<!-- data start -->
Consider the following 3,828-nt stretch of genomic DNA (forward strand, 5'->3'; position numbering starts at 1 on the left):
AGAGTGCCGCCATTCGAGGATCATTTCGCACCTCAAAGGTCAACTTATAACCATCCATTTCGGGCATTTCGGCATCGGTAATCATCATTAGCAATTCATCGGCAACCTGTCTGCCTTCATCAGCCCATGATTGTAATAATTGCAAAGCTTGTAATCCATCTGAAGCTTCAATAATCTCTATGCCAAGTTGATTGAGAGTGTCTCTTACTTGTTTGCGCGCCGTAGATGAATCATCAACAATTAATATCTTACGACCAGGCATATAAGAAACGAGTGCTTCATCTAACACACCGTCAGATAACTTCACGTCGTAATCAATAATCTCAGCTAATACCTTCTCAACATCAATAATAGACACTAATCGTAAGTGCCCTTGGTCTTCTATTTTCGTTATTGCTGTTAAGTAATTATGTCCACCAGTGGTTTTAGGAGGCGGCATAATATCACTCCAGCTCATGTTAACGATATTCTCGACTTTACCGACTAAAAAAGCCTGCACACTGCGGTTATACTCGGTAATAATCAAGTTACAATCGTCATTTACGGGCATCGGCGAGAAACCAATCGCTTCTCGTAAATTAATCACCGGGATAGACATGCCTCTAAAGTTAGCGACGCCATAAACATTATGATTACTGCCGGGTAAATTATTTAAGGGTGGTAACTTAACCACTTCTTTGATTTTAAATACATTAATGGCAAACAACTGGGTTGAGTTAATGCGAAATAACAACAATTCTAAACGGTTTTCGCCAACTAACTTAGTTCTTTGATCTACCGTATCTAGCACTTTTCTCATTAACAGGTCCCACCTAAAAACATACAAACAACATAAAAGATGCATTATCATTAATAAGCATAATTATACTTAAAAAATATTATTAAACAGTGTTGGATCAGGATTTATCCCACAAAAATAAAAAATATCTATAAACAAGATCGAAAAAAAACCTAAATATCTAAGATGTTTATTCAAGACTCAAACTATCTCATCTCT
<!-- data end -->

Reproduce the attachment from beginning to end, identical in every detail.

Consider the following 3,828-nt stretch of genomic DNA (forward strand, 5'->3'; position numbering starts at 1 on the left):
AGAGTGCCGCCATTCGAGGATCATTTCGCACCTCAAAGGTCAACTTATAACCATCCATTTCGGGCATTTCGGCATCGGTAATCATCATTAGCAATTCATCGGCAACCTGTCTGCCTTCATCAGCCCATGATTGTAATAATTGCAAAGCTTGTAATCCATCTGAAGCTTCAATAATCTCTATGCCAAGTTGATTGAGAGTGTCTCTTACTTGTTTGCGCGCCGTAGATGAATCATCAACAATTAATATCTTACGACCAGGCATATAAGAAACGAGTGCTTCATCTAACACACCGTCAGATAACTTCACGTCGTAATCAATAATCTCAGCTAATACCTTCTCAACATCAATAATAGACACTAATCGTAAGTGCCCTTGGTCTTCTATTTTCGTTATTGCTGTTAAGTAATTATGTCCACCAGTGGTTTTAGGAGGCGGCATAATATCACTCCAGCTCATGTTAACGATATTCTCGACTTTACCGACTAAAAAAGCCTGCACACTGCGGTTATACTCGGTAATAATCAAGTTACAATCGTCATTTACGGGCATCGGCGAGAAACCAATCGCTTCTCGTAAATTAATCACCGGGATAGACATGCCTCTAAAGTTAGCGACGCCATAAACATTATGATTACTGCCGGGTAAATTATTTAAGGGTGGTAACTTAACCACTTCTTTGATTTTAAATACATTAATGGCAAACAACTGGGTTGAGTTAATGCGAAATAACAACAATTCTAAACGGTTTTCGCCAACTAACTTAGTTCTTTGATCTACCGTATCTAGCACTTTTCTCATTAACAGGTCCCACCTAAAAACATACAAACAACATAAAAGATGCATTATCATTAATAAGCATAATTATACTTAAAAAATATTATTAAACAGTGTTGGATCAGGATTTATCCCACAAAAATAAAAAATATCTATAAACAAGATCGAAAAAAAACCTAAATATCTAAGATGTTTATTCAAGACTCAAACTATCTCATCTCT